Lizzie Deignan says Froome being treated unfairly in doping case
FLORENCE, Italy (VN) — The public will judge Chris Froome unfairly due to leaks in his asthma case, says 2012 Olympic silver medalist and fellow British rider Lizzie Deignan.
Team Sky’s star won the 2018 Giro d’Italia in May and is preparing for next month’s Tour de France, but he still must deal with an ongoing legal case for testing over the limit for asthma drug salbutamol.
The case stems from the 2017 Vuelta a España, during which he tested over the limit on stage 18 before winning the race three days later. The process was supposed to have remained private, but details were leaked in December.
“He hasn’t had a fair process because already people have made up their minds unfortunately, and that is not based on the full story,” Deignan told the When Orla Met podcast.
“Unfortunately for Chris, his reputation is tarnished and will be forever. Whether he’s innocent or not, it’s kind of irrelevant to some people at this stage. A leak in a legal process should never happen.”
The rules for a specified substance like salbutamol differ from known hard drugs. In Froome’s case, UCI rules allow him to continue competing while the case plays out.
Asthma drug salbutamol is allowed up to 1000 nanograms per milliliter (ng/ml). Froome tested at 2,000 ng/ml. A study reported in The Times in May showed that his result would read at 1,429 ng/ml if recalibrated and that the “actionable” threshold is 1,200 ng/ml, even if the limit is written at 1,000.
“A rider should be protected because inevitably there will be things that happen, grey areas that should be looked at logically, scientifically, and analyzed in court,” Deignan continued.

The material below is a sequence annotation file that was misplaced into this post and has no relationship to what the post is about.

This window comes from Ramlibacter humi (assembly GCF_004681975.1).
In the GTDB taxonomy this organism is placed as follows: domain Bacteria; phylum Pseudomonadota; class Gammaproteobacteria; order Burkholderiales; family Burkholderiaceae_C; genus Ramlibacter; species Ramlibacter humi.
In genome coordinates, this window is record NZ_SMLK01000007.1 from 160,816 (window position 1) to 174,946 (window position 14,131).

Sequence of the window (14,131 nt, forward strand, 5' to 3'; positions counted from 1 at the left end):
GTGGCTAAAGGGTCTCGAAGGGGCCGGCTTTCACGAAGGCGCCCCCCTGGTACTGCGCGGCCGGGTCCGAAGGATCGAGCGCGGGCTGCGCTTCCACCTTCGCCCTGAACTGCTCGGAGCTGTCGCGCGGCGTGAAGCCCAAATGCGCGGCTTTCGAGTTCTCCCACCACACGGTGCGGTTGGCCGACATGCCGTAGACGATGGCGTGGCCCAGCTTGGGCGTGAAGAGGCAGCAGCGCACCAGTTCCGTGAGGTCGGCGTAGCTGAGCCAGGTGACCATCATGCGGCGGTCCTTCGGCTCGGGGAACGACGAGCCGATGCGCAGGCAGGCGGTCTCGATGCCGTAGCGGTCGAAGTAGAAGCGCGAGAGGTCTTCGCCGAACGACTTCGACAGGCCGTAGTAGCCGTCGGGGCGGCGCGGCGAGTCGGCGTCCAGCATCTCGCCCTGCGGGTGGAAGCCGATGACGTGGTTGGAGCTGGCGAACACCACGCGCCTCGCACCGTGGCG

“That’s an inevitable part of having asthma and taking an inhaler, and I think unfortunately he hasn’t had a fair process. It’s a very personal story.”
Deignan raced as Lizzie Armitstead before marrying Team Sky cyclist Philip Deignan. Her story became a public one in 2016 when she missed three out-of-competition anti-doping controls in a span of 12 months — which counts as an anti-doping positive. However, she and British Cycling were able to have the first one ignored after it showed the anti-doping controller did not try hard enough to locate her.
Now pregnant, she is putting her racing career on hold.
Froome, meanwhile, continues to race. After his come-from-behind Giro win, he is taking the month of June off to prepare for a fifth Tour de France title.
A ruling could bring about a ban and a loss of his 2017 Vuelta a España title. UCI president David Lappartient said something similar to Deignan last week — that even if Froome is cleared, a mark on him will forever remain.
“It puts him in difficultly” whatever the ruling is, Lappartient explained. “For the general public, when you throw a name out there, especially since there have sometimes been rumors about Team Sky, then they automatically think that an abnormal result is because he doped.
“You can tell them he did nothing wrong, but in the opinion of the general public, he is a little guilty.”
Attention on Sky is increasing as the Tour nears. Richard Freeman, the former Sky doctor at the center of the jiffy-bag scandal, announced a book deal that will “give a frank and open account in response to allegations of misuse of medical treatment to enhance performance.”
Last year, Freeman declined to appear before a British Parliamentary inquiry looking into Sky, British Cycling, and the medical parcel given to Bradley Wiggins after the 2011 Criterium du Dauphiné. He had quit British Cycling and admitted that he failed to keep proper medical records relating to the parcel.
Damian Collins, chairman of the investigating committee, said, “It is disappointing that Richard Freeman wants to tell his story, rather than be questioned about it in front of the committee.”